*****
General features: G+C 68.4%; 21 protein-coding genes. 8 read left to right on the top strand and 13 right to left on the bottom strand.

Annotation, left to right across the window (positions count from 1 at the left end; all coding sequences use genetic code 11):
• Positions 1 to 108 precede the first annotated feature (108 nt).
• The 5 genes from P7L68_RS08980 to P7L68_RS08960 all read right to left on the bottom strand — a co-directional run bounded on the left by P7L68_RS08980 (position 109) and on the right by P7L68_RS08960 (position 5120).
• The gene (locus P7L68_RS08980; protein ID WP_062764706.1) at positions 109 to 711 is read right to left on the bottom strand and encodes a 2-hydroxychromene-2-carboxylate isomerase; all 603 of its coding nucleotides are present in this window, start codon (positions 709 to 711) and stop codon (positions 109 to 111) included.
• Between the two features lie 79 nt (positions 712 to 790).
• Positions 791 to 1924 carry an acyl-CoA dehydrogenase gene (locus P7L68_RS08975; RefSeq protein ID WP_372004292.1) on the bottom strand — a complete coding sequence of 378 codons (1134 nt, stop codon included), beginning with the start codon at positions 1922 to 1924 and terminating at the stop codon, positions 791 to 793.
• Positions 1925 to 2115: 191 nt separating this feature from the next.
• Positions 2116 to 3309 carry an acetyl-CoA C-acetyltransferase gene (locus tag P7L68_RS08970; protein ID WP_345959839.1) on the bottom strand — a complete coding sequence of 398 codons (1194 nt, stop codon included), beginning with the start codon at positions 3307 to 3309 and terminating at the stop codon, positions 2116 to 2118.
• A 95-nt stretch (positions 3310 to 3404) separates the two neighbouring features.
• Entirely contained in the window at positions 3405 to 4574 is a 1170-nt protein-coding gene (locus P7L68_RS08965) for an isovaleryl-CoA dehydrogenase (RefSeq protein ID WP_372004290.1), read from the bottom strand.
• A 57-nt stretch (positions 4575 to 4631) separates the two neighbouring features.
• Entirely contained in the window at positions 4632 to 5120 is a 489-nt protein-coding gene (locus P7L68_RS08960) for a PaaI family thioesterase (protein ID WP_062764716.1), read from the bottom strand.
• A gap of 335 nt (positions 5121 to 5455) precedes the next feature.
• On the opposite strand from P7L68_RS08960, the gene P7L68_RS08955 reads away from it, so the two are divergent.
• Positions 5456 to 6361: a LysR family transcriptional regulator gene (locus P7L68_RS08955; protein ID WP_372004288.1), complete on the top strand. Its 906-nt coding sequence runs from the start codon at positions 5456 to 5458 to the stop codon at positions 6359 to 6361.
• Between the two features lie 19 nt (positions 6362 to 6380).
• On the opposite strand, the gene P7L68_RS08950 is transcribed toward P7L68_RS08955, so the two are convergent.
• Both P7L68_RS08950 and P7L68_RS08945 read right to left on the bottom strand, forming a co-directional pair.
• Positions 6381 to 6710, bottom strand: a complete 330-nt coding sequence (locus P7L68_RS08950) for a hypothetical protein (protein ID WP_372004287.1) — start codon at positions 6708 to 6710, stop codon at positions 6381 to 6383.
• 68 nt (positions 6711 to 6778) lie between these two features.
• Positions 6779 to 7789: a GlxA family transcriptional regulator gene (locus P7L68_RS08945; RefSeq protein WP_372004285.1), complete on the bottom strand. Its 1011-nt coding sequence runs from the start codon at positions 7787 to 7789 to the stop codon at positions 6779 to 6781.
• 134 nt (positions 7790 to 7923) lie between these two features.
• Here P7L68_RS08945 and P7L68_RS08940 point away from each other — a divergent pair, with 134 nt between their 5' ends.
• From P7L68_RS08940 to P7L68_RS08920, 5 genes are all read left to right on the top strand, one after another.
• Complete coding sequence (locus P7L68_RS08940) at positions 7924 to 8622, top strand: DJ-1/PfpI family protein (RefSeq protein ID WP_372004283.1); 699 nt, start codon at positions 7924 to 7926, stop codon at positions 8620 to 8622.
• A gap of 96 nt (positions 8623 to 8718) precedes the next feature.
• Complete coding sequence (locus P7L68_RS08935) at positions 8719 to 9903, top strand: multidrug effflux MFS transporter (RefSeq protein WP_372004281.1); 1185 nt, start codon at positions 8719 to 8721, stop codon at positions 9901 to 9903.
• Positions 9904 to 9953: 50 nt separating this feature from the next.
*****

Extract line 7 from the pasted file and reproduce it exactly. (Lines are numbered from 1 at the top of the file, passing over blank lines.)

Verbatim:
• Positions 791 to 1924 carry an acyl-CoA dehydrogenase gene (locus P7L68_RS08975; RefSeq protein ID WP_372004292.1) on the bottom strand — a complete coding sequence of 378 codons (1134 nt, stop codon included), beginning with the start codon at positions 1922 to 1924 and terminating at the stop codon, positions 791 to 793.